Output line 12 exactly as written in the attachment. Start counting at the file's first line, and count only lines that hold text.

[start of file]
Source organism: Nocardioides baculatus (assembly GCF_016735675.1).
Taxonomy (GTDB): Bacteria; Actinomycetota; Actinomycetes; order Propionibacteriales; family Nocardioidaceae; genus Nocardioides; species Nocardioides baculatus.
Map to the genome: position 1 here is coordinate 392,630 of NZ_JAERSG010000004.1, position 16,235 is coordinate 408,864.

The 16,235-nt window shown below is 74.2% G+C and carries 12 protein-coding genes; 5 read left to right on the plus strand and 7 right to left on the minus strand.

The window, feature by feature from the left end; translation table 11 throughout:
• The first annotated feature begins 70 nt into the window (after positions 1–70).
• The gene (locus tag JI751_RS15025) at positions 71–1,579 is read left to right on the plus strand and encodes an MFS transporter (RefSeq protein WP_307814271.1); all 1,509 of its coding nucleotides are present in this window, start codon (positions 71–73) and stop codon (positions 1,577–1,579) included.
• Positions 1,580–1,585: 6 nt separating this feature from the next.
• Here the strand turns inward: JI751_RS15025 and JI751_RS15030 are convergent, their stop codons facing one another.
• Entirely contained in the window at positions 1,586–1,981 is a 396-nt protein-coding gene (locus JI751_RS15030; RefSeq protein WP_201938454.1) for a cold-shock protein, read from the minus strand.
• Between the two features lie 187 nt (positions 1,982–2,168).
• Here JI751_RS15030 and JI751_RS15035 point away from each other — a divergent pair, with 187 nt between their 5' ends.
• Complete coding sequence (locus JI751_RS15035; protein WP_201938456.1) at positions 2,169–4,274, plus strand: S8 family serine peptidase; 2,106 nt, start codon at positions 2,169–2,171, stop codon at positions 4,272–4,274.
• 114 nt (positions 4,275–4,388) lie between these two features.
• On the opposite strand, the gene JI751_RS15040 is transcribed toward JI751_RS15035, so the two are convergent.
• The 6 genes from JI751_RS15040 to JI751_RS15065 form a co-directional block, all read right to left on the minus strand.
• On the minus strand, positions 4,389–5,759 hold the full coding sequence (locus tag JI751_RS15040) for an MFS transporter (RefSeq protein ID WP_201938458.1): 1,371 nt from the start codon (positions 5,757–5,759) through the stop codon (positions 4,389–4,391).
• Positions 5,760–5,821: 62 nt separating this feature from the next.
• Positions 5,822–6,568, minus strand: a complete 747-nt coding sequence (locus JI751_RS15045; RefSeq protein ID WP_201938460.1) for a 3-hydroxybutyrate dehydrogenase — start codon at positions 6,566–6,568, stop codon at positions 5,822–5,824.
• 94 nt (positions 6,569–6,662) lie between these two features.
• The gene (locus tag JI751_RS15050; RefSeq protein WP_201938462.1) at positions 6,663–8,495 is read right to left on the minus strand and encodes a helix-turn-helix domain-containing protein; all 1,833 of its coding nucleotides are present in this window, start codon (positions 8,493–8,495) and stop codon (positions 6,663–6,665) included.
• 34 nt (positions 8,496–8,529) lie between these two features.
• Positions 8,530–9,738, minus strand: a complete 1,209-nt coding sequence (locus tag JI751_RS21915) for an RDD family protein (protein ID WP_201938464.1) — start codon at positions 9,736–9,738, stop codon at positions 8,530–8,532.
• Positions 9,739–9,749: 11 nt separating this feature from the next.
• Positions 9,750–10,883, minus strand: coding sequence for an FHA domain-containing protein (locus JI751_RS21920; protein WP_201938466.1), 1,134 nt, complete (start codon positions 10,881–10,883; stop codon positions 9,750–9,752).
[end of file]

• Here JI751_RS15030 and JI751_RS15035 point away from each other — a divergent pair, with 187 nt between their 5' ends.